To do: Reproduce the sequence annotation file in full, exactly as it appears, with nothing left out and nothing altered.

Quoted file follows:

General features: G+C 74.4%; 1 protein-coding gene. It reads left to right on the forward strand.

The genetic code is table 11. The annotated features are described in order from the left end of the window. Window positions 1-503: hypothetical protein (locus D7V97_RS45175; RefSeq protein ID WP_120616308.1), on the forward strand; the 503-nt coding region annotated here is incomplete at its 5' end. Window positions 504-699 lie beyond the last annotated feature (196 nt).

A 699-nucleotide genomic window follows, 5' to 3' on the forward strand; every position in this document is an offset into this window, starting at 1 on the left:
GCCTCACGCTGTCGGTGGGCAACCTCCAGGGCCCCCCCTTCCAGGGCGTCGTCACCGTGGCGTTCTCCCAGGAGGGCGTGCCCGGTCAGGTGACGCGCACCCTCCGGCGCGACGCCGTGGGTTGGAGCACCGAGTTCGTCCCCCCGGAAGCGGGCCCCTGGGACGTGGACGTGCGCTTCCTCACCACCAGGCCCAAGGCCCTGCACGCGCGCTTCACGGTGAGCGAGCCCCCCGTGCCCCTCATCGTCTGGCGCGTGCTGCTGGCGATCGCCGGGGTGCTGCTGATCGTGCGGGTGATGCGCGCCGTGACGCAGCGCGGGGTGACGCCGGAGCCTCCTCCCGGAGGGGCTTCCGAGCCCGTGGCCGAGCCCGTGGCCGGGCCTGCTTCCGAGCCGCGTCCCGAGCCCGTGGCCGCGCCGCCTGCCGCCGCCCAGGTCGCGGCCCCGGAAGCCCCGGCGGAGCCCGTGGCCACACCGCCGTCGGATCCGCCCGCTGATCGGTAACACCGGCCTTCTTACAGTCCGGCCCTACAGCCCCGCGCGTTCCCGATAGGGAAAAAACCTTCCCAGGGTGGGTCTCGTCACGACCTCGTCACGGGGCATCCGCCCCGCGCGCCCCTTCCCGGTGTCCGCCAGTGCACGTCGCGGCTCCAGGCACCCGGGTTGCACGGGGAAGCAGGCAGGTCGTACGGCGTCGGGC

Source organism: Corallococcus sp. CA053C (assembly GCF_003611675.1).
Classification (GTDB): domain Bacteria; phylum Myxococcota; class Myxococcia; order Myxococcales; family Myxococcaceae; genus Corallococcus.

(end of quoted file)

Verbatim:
General features: G+C 74.4%; 1 protein-coding gene. It reads left to right on the forward strand.

The genetic code is table 11. The annotated features are described in order from the left end of the window. Window positions 1-503: hypothetical protein (locus D7V97_RS45175; RefSeq protein ID WP_120616308.1), on the forward strand; the 503-nt coding region annotated here is incomplete at its 5' end. Window positions 504-699 lie beyond the last annotated feature (196 nt).

A 699-nucleotide genomic window follows, 5' to 3' on the forward strand; every position in this document is an offset into this window, starting at 1 on the left:
GCCTCACGCTGTCGGTGGGCAACCTCCAGGGCCCCCCCTTCCAGGGCGTCGTCACCGTGGCGTTCTCCCAGGAGGGCGTGCCCGGTCAGGTGACGCGCACCCTCCGGCGCGACGCCGTGGGTTGGAGCACCGAGTTCGTCCCCCCGGAAGCGGGCCCCTGGGACGTGGACGTGCGCTTCCTCACCACCAGGCCCAAGGCCCTGCACGCGCGCTTCACGGTGAGCGAGCCCCCCGTGCCCCTCATCGTCTGGCGCGTGCTGCTGGCGATCGCCGGGGTGCTGCTGATCGTGCGGGTGATGCGCGCCGTGACGCAGCGCGGGGTGACGCCGGAGCCTCCTCCCGGAGGGGCTTCCGAGCCCGTGGCCGAGCCCGTGGCCGGGCCTGCTTCCGAGCCGCGTCCCGAGCCCGTGGCCGCGCCGCCTGCCGCCGCCCAGGTCGCGGCCCCGGAAGCCCCGGCGGAGCCCGTGGCCACACCGCCGTCGGATCCGCCCGCTGATCGGTAACACCGGCCTTCTTACAGTCCGGCCCTACAGCCCCGCGCGTTCCCGATAGGGAAAAAACCTTCCCAGGGTGGGTCTCGTCACGACCTCGTCACGGGGCATCCGCCCCGCGCGCCCCTTCCCGGTGTCCGCCAGTGCACGTCGCGGCTCCAGGCACCCGGGTTGCACGGGGAAGCAGGCAGGTCGTACGGCGTCGGGC

Source organism: Corallococcus sp. CA053C (assembly GCF_003611675.1).
Classification (GTDB): domain Bacteria; phylum Myxococcota; class Myxococcia; order Myxococcales; family Myxococcaceae; genus Corallococcus.